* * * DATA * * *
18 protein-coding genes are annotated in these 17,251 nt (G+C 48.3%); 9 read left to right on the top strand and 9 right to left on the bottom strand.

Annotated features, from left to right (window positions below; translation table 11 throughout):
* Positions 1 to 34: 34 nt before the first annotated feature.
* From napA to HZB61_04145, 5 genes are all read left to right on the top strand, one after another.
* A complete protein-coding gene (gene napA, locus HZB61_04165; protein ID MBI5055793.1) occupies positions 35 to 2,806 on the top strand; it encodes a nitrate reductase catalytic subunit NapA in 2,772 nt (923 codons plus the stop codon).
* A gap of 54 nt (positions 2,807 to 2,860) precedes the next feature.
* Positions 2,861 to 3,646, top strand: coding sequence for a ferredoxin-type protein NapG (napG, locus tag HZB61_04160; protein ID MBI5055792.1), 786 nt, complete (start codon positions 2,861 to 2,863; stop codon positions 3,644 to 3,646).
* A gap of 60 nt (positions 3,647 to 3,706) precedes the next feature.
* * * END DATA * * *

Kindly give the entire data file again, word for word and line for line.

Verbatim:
18 protein-coding genes are annotated in these 17,251 nt (G+C 48.3%); 9 read left to right on the top strand and 9 right to left on the bottom strand.

Annotated features, from left to right (window positions below; translation table 11 throughout):
* Positions 1 to 34: 34 nt before the first annotated feature.
* From napA to HZB61_04145, 5 genes are all read left to right on the top strand, one after another.
* A complete protein-coding gene (gene napA, locus HZB61_04165; protein ID MBI5055793.1) occupies positions 35 to 2,806 on the top strand; it encodes a nitrate reductase catalytic subunit NapA in 2,772 nt (923 codons plus the stop codon).
* A gap of 54 nt (positions 2,807 to 2,860) precedes the next feature.
* Positions 2,861 to 3,646, top strand: coding sequence for a ferredoxin-type protein NapG (napG, locus tag HZB61_04160; protein ID MBI5055792.1), 786 nt, complete (start codon positions 2,861 to 2,863; stop codon positions 3,644 to 3,646).
* A gap of 60 nt (positions 3,647 to 3,706) precedes the next feature.